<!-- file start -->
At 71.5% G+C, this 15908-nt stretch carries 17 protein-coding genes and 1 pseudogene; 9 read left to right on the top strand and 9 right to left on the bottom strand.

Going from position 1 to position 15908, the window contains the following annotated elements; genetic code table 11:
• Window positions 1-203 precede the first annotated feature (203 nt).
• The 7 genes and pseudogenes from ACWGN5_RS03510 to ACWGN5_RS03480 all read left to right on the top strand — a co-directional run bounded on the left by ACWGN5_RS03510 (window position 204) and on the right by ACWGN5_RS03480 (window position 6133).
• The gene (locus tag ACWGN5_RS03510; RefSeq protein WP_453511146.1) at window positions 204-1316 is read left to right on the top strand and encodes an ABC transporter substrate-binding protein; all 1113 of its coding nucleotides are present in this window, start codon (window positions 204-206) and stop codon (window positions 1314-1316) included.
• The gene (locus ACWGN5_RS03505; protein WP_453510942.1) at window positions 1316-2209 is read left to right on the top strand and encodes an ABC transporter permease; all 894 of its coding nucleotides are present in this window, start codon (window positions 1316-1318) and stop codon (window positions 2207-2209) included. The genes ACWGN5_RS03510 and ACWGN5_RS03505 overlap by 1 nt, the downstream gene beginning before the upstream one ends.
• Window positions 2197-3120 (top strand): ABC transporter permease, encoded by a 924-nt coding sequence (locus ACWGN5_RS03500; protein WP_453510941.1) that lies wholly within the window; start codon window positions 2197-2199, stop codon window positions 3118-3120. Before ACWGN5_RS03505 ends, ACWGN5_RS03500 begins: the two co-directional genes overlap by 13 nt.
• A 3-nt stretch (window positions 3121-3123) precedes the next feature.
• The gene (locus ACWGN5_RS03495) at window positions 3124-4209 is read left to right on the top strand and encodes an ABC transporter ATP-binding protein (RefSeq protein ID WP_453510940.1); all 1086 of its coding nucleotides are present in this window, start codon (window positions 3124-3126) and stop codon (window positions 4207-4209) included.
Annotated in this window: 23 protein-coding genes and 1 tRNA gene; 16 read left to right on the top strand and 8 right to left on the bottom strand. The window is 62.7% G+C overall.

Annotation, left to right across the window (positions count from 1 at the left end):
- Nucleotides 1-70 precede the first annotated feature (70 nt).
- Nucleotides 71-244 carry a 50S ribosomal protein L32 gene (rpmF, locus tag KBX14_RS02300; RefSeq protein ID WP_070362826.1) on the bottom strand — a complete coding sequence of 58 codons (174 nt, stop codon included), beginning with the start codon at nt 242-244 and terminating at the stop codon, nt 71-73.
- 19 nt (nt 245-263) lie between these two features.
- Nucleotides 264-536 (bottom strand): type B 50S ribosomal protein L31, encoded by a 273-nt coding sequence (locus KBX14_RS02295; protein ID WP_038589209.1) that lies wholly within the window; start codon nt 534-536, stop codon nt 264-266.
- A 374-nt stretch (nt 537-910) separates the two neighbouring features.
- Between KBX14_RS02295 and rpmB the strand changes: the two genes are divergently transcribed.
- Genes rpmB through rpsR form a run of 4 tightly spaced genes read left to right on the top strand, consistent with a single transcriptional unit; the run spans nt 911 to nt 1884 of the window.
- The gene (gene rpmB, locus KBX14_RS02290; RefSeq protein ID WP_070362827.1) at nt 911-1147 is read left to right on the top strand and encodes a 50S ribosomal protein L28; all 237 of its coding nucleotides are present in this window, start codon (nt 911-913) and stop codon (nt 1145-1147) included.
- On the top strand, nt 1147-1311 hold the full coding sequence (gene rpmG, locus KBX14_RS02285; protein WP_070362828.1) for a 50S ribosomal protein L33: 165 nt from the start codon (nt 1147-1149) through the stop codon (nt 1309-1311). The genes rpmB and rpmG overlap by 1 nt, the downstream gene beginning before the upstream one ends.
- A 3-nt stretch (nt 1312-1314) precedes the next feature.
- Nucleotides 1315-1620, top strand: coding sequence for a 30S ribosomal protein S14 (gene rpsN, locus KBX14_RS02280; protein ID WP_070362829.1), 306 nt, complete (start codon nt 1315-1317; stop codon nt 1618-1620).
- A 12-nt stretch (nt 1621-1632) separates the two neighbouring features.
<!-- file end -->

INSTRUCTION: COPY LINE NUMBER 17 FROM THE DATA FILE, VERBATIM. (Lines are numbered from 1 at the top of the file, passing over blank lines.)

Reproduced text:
- Between KBX14_RS02295 and rpmB the strand changes: the two genes are divergently transcribed.